The personal representative is under a duty to settle and distribute the estate "as expeditiously and efficiently as is consistent with the best interests of the estate" and "except as otherwise specified or ordered in regard to a supervised personal representative, without adjudication, order or direction of the court." Essentially, the personal representative engages in unsupervised administration until the estate is completed. If everything goes smoothly, the estate will proceed to closing with little or no court involvement. The default administration under the Estates and Protected Individuals Code (EPIC) is unsupervised administration.
Unfortunately things sometimes do not go smoothly during estate administration. Also, there may be times when a party wants the added conclusiveness of a court order. At such times EPIC provides for the court to settle issues of estate administration through formal proceedings. Formal proceedings are defined as proceedings conducted before a judge with notice to interested parties. Formal proceedings were discussed in an earlier note as one of the methods which can be used to start an estate by formal testacy or formal appointment. Pursuant to MCL 700.3415 EPIC also provides for independent requests to the court. This provision provides that any interested person at any time may petition the court for an answer to any question that arises in the administration of an estate. The petition is independent in that it does not result in continued court involvement in any other matter.
Such a formal proceeding is initiated by filing a petition. A filing fee of $15 would be required. There is not a specific form for such formal proceedings since each proceeding will be different depending on the question raised. The general form Petition and Order (PC 586) may be used in many cases. If it is insufficient to adequately state all of the facts, an original petition may need to be drafted. Once the petition is filed, the court will set a hearing date. It is then the responsibility of the petitioner to serve a copy of the petition and notice of hearing upon the interested persons pursuant to MCR 5.102. A proof of service must also be filed with the court pursuant to MCR 5.104(A)(1). The interested persons will differ slightly depending upon the question raised or the requested relief. MCR 5.125(C) lists the interested persons for many specific proceedings. It should be consulted. At a minimum, the devisees of an testate estate and the heirs in an intestate estate would be interested persons. If all interested persons consent, an order may be entered immediately without a hearing pursuant to MCR 5.104(B). If a petition is unopposed, after the time expires for any required notice and after proof of service is filed, the court may either grant a hearing or grant the petition based on the recitations in the petition. If any matters are contested, a hearing will be held and an order will be issued based upon the results of the hearing. Pursuant to MCR 5.107(A) the person who obtains an order from the court must serve a copy of the order on interested persons.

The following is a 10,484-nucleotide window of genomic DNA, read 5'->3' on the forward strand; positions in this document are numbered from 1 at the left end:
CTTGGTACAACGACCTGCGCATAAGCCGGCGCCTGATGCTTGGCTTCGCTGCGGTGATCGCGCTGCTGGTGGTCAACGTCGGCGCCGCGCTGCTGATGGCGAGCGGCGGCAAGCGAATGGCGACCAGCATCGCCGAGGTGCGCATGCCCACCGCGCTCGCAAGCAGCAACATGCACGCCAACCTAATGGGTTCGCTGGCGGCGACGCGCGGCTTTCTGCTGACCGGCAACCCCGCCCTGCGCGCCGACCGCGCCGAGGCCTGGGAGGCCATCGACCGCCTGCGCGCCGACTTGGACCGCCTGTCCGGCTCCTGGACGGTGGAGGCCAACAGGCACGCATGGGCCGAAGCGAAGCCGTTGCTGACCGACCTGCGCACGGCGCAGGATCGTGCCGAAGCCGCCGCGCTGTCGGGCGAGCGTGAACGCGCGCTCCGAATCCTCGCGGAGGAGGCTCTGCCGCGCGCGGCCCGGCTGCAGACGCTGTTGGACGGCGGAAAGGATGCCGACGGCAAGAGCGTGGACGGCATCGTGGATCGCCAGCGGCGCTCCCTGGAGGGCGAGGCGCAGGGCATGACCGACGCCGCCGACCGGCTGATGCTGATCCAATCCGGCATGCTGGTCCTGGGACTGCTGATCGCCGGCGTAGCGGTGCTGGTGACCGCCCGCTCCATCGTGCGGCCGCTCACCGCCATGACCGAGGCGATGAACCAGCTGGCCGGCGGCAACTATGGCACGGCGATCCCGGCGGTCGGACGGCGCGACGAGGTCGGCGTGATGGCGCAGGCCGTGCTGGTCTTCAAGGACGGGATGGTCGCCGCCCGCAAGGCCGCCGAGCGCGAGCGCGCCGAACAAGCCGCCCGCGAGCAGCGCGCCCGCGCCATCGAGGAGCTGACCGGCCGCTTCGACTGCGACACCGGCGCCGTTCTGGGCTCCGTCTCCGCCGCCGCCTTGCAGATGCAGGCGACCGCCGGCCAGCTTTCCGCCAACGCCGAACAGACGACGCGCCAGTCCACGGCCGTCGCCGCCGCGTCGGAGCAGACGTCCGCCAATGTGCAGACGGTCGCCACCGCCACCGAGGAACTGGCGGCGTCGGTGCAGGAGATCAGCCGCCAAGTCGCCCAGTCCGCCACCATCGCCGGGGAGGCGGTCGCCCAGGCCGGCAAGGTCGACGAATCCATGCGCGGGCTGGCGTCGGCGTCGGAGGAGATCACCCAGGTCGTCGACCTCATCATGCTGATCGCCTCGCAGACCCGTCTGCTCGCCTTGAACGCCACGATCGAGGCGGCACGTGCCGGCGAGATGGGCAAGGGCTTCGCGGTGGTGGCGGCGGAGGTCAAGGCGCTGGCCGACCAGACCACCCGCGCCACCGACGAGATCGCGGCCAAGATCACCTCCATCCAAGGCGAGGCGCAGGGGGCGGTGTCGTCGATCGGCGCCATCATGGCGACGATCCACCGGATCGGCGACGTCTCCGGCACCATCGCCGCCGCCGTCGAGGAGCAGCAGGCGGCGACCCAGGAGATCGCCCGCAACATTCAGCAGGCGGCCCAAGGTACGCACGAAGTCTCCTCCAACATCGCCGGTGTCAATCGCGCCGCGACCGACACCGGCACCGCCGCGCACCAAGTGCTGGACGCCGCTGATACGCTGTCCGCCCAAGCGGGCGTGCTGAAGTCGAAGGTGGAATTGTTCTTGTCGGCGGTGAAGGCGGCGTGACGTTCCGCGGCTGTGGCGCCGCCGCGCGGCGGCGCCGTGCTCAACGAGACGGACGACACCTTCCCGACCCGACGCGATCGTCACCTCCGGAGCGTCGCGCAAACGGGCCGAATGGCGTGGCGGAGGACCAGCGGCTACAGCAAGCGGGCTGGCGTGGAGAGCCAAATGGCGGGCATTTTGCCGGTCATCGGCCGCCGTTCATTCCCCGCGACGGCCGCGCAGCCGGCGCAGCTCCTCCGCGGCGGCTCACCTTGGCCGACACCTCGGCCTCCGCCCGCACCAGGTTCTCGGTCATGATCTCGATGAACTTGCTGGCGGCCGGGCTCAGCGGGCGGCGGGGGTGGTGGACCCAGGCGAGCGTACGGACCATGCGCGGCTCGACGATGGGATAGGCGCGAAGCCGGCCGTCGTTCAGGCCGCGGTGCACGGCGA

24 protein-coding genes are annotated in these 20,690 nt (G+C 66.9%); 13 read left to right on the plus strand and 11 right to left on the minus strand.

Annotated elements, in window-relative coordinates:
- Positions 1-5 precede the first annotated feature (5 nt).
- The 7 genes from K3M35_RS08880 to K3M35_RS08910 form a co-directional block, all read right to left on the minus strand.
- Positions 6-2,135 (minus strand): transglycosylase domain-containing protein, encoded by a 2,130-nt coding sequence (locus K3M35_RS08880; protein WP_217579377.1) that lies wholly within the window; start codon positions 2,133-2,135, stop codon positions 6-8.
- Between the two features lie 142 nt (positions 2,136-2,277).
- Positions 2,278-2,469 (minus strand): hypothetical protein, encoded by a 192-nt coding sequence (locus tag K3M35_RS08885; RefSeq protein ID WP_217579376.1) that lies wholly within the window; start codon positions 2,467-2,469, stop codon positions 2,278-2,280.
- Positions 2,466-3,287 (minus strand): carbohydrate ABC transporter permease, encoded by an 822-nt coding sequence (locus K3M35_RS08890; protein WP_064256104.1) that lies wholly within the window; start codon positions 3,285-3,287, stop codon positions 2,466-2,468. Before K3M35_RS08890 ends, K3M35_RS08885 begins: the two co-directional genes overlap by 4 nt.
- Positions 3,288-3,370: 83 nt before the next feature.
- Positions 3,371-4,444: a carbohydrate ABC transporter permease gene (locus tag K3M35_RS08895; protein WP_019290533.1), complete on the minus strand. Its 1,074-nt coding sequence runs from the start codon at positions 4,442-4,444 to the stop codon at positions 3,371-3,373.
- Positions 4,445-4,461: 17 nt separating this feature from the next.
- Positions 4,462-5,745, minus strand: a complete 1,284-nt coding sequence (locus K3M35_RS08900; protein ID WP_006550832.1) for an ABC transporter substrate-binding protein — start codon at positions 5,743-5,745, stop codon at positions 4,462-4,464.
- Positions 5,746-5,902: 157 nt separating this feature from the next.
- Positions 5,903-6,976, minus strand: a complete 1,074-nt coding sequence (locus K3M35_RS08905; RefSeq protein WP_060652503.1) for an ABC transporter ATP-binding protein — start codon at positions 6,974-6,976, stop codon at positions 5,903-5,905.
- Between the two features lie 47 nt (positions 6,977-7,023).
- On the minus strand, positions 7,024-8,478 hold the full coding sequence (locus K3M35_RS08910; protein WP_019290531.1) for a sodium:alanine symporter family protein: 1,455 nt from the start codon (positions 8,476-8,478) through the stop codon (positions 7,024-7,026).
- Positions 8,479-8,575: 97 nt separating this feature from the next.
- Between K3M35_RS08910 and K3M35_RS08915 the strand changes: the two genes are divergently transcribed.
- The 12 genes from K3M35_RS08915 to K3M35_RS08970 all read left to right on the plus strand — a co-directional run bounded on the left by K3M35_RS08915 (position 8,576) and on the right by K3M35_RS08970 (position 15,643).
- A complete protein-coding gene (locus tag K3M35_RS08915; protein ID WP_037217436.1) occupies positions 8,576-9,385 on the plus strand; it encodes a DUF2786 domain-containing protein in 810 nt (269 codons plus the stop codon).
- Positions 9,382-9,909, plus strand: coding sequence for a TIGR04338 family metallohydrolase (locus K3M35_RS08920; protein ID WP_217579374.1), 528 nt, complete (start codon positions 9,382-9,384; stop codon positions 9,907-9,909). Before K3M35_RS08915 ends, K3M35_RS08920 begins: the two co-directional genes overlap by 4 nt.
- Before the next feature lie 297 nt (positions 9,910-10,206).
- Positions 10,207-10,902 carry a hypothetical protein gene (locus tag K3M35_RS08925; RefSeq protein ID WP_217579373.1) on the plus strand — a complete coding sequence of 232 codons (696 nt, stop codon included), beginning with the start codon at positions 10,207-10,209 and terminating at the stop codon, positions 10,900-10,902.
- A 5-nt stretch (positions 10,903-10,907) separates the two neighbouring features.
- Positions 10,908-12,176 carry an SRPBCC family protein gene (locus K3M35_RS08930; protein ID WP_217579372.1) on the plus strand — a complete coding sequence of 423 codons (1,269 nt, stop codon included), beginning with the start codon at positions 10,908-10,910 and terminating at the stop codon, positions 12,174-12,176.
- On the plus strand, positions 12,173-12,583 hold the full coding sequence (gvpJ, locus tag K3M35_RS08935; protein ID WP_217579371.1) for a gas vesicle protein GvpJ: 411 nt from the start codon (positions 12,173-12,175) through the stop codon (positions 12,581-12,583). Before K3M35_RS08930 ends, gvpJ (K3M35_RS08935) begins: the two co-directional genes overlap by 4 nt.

Once an order is entered and the issue is resolved, the personal representative would proceed to administer the estate as before. In other words, the personal representative would continue unsupervised administration until the estate is closed or another independent petition is filed.
Kent County Courthouse
180 Ottawa Avenue NW, Suite 2500
Grand Rapids, MI 49503
Monday - Friday
8:00am - 5:00pm
Filings are accepted until 4:30pm
Judge David M. Murkowski
Chief Judge Probate Court
Susan B. Flakne, Register